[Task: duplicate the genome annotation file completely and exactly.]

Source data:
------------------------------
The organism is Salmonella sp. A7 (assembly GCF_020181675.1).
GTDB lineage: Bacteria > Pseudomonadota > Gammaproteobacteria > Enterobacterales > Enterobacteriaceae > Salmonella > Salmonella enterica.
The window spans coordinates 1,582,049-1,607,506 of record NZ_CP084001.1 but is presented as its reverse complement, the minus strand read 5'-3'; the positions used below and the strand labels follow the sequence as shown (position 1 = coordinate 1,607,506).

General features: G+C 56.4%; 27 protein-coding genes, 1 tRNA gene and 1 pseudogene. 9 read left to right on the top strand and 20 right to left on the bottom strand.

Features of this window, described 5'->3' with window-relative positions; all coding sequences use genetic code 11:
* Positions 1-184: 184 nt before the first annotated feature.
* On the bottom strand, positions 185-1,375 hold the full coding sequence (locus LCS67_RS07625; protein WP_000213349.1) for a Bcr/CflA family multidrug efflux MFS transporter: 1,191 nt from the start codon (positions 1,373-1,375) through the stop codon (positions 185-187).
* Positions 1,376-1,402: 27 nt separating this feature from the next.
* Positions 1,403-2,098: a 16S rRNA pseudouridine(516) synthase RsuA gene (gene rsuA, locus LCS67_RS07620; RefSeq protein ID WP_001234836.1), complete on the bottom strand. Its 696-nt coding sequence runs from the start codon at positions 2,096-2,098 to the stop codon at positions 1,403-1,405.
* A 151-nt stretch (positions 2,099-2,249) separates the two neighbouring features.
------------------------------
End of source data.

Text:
The organism is Salmonella sp. A7 (assembly GCF_020181675.1).
GTDB lineage: Bacteria > Pseudomonadota > Gammaproteobacteria > Enterobacterales > Enterobacteriaceae > Salmonella > Salmonella enterica.
The window spans coordinates 1,582,049-1,607,506 of record NZ_CP084001.1 but is presented as its reverse complement, the minus strand read 5'-3'; the positions used below and the strand labels follow the sequence as shown (position 1 = coordinate 1,607,506).

General features: G+C 56.4%; 27 protein-coding genes, 1 tRNA gene and 1 pseudogene. 9 read left to right on the top strand and 20 right to left on the bottom strand.

Features of this window, described 5'->3' with window-relative positions; all coding sequences use genetic code 11:
* Positions 1-184: 184 nt before the first annotated feature.
* On the bottom strand, positions 185-1,375 hold the full coding sequence (locus LCS67_RS07625; protein WP_000213349.1) for a Bcr/CflA family multidrug efflux MFS transporter: 1,191 nt from the start codon (positions 1,373-1,375) through the stop codon (positions 185-187).
* Positions 1,376-1,402: 27 nt separating this feature from the next.
* Positions 1,403-2,098: a 16S rRNA pseudouridine(516) synthase RsuA gene (gene rsuA, locus LCS67_RS07620; RefSeq protein ID WP_001234836.1), complete on the bottom strand. Its 696-nt coding sequence runs from the start codon at positions 2,096-2,098 to the stop codon at positions 1,403-1,405.
* A 151-nt stretch (positions 2,099-2,249) separates the two neighbouring features.